Love One Another is set in Russia before and during the revolution of 1905. The main character is a young Jewish girl, Hanne-Liebe, who has felt the prejudice among the Russians since childhood. As the result of a cruel intrigue she is expelled from her school, and she travels to St. Petersburg where her brother Jakov, a wealthy lawyer, lives. A convert to Christianity, Jakov has been disowned by their father. Hanne-Liebe meets back up with Sascha, a revolutionary-minded student from her hometown, and they fall in love. Meanwhile, a police provocateur, Rylowitsch, tricks Sascha into preparing an act of revolutionary terrorism. The police arrest him and all his comrades, and Hanne-Liebe is deported to her hometown. To deflect the simmering discontent among the populace, the government organises pogroms against Jews. Disguised as a monk, Rylowitsch spreads the poison of anti-Semitism. A joyous demonstration after the tsar proclaims a number of civil rights is warped by anti-Semitism into a nightmarish orgy of violence. Jakov and many others are killed, while Sascha saves Hanne-Liebe at the last minute.
Dreyer based his film on a Danish novel, Elsker hverandre (Love One Another) (1912) by Aage Madelung, a writer with a large readership in Denmark and the German-speaking world. The German edition of the novel was entitled Die Gezeichneten ("The Marked Ones"), which was also the film’s German title. Striving for the greatest possible authenticity, Dreyer and his set designer, Jens Lind, travelled to Lublin in Poland, a city with a sizable Jewish population. They based the film’s exterior sets, which were constructed in Berlin, on the architecture there.
All his life, Dreyer was a sworn enemy of anti-Semitism, though this strong and impressive work was the only time he directly treated the subject in a film. Few, if any, films from this period depict the destructive power of racial hatred as clearly as Love one Another. The violence of the final pogrom still retains its power to shock. The film was not a hit in its day and, considering its unembellished realism, it has undeservedly become a somewhat overlooked work in Dreyer’s oeuvre.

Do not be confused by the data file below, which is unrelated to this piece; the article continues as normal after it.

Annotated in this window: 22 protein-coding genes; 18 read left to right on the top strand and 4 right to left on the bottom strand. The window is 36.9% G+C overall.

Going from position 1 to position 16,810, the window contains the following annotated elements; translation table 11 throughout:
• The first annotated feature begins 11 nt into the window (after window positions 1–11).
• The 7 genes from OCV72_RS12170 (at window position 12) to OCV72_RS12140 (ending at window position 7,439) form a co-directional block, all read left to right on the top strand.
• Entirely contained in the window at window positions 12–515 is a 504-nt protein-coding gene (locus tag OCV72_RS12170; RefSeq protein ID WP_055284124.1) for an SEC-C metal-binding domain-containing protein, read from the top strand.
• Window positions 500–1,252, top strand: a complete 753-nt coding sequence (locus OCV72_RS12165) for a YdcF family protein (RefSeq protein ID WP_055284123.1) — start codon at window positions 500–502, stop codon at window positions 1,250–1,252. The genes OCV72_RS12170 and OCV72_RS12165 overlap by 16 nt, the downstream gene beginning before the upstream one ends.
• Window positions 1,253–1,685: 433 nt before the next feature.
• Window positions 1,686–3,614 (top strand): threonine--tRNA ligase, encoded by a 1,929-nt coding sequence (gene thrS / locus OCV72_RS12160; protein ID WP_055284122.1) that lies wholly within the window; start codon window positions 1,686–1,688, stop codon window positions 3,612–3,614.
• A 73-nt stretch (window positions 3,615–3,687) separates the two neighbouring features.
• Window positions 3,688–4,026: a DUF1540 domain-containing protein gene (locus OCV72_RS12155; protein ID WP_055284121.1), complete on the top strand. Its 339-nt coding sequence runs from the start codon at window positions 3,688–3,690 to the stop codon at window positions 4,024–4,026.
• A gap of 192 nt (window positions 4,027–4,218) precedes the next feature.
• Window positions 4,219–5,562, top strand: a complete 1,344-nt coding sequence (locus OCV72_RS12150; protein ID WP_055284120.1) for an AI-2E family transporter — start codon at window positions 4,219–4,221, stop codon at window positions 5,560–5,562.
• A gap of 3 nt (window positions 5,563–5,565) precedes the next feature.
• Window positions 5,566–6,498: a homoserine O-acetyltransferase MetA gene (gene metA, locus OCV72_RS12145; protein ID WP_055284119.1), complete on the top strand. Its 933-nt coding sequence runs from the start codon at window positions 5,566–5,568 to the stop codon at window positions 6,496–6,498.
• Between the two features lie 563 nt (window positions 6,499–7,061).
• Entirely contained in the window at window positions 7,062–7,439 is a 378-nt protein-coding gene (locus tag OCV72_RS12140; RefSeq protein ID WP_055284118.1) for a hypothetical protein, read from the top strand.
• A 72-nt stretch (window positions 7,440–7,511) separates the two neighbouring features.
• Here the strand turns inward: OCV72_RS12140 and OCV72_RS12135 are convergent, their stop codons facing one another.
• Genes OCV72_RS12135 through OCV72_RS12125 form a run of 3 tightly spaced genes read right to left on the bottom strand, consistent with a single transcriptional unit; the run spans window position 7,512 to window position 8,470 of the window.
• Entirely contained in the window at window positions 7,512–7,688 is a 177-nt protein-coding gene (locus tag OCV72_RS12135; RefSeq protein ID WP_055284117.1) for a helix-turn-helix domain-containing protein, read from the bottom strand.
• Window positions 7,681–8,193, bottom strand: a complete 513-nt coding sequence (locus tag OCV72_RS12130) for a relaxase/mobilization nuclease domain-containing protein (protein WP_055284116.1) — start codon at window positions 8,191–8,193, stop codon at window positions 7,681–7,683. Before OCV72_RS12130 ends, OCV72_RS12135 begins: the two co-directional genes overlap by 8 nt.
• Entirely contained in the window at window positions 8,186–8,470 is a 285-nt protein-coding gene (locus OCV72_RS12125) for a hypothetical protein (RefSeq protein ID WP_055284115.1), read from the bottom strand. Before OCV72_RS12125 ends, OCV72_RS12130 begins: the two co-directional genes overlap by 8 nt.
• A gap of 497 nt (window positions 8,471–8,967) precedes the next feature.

|Production company:||Primus Film - Berlin|
|Censorship classification:||Allowed for everyone|
|Release date and place:||7.2. 1922 / Palads
German showing 23.2. 1922 in Primuspalast, Berlin. A large ochestra accompanied by organ and a russian balalaika ochestra contributed at this event.
|Carl Th. Dreyer||Director|
|Carl Th. Dreyer||Screenwriter|
|Friedrich Weinmann||Director of Photography|
|Jens G. Lind||Art Direction|
|Victor Aden||Set assistent|
|Leopold Verch||Costume Designer|
|Willi Ernst||Costume Designer|
|Karl Töpfer||Costume Designer|
|Adele Reuter Eichberg||Old Mrs. Segal|
|Wladimir Gajdarov||Jakow Segal, Lawyer, Mrs. Segal's son|
|Polina Piekowska||Hanne-Liebe, Mrs. Segal's daughter|
|Sylvia Torff||Zipe, Mrs. Segal's daughter|
|Hugo Döblin||Abraham, marrued to Zipe|
|J. Duwan-Torzoff||Suchowersky, Merchant|
|Richard Boleslawsky||Fedja, Suchowersky's son|
|Ivan Bulatoff||A farmer|
|Friedrich Kühne||Chief of Police|
|M. Hoch-Pinnova||Mrs. Segal's maid|
|Emmy Wyda||Anna Arkadiewna, Directress|
|Tatjana Tarydina||Natalia Petrowna, School Mistress|
|Elisabeth Pinajeff||Hanne-Liebes Class Camerade|